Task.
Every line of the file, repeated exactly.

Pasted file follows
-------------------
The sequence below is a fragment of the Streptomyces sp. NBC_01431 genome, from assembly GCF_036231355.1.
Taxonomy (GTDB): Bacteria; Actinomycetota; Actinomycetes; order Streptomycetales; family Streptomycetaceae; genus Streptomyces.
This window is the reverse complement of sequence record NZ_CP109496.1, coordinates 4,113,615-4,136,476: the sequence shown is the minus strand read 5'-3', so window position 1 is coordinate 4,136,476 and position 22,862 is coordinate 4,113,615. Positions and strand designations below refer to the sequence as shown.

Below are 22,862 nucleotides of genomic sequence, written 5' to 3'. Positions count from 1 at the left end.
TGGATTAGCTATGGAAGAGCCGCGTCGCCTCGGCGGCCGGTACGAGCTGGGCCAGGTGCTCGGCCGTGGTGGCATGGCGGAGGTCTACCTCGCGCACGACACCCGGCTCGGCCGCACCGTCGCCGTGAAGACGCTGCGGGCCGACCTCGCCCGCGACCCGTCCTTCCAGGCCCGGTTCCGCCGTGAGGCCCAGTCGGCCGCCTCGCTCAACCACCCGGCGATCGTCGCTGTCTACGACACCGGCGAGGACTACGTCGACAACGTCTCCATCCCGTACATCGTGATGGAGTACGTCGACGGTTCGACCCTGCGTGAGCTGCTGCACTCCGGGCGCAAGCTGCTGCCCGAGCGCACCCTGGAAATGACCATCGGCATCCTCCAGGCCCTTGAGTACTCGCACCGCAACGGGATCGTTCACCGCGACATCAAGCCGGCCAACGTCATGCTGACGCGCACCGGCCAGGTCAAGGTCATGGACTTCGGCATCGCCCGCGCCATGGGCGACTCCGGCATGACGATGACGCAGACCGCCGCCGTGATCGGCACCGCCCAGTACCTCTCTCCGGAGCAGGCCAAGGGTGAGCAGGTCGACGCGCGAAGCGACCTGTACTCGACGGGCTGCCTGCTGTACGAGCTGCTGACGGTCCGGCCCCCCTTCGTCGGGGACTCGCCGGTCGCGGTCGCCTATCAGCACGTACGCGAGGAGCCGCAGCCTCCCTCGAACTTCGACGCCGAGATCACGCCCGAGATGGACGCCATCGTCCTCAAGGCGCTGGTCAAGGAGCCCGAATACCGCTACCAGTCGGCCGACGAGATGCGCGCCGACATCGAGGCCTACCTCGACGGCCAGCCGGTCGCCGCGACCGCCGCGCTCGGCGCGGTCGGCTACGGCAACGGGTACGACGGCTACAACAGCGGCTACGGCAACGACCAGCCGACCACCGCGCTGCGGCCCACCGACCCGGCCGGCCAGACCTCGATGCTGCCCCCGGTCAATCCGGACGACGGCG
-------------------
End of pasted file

The sequence below is a fragment of the Streptomyces sp. NBC_01431 genome, from assembly GCF_036231355.1.
Taxonomy (GTDB): Bacteria; Actinomycetota; Actinomycetes; order Streptomycetales; family Streptomycetaceae; genus Streptomyces.
This window is the reverse complement of sequence record NZ_CP109496.1, coordinates 4,113,615-4,136,476: the sequence shown is the minus strand read 5'-3', so window position 1 is coordinate 4,136,476 and position 22,862 is coordinate 4,113,615. Positions and strand designations below refer to the sequence as shown.

Below are 22,862 nucleotides of genomic sequence, written 5' to 3'. Positions count from 1 at the left end.
TGGATTAGCTATGGAAGAGCCGCGTCGCCTCGGCGGCCGGTACGAGCTGGGCCAGGTGCTCGGCCGTGGTGGCATGGCGGAGGTCTACCTCGCGCACGACACCCGGCTCGGCCGCACCGTCGCCGTGAAGACGCTGCGGGCCGACCTCGCCCGCGACCCGTCCTTCCAGGCCCGGTTCCGCCGTGAGGCCCAGTCGGCCGCCTCGCTCAACCACCCGGCGATCGTCGCTGTCTACGACACCGGCGAGGACTACGTCGACAACGTCTCCATCCCGTACATCGTGATGGAGTACGTCGACGGTTCGACCCTGCGTGAGCTGCTGCACTCCGGGCGCAAGCTGCTGCCCGAGCGCACCCTGGAAATGACCATCGGCATCCTCCAGGCCCTTGAGTACTCGCACCGCAACGGGATCGTTCACCGCGACATCAAGCCGGCCAACGTCATGCTGACGCGCACCGGCCAGGTCAAGGTCATGGACTTCGGCATCGCCCGCGCCATGGGCGACTCCGGCATGACGATGACGCAGACCGCCGCCGTGATCGGCACCGCCCAGTACCTCTCTCCGGAGCAGGCCAAGGGTGAGCAGGTCGACGCGCGAAGCGACCTGTACTCGACGGGCTGCCTGCTGTACGAGCTGCTGACGGTCCGGCCCCCCTTCGTCGGGGACTCGCCGGTCGCGGTCGCCTATCAGCACGTACGCGAGGAGCCGCAGCCTCCCTCGAACTTCGACGCCGAGATCACGCCCGAGATGGACGCCATCGTCCTCAAGGCGCTGGTCAAGGAGCCCGAATACCGCTACCAGTCGGCCGACGAGATGCGCGCCGACATCGAGGCCTACCTCGACGGCCAGCCGGTCGCCGCGACCGCCGCGCTCGGCGCGGTCGGCTACGGCAACGGGTACGACGGCTACAACAGCGGCTACGGCAACGACCAGCCGACCACCGCGCTGCGGCCCACCGACCCGGCCGGCCAGACCTCGATGCTGCCCCCGGTCAATCCGGACGACGGCG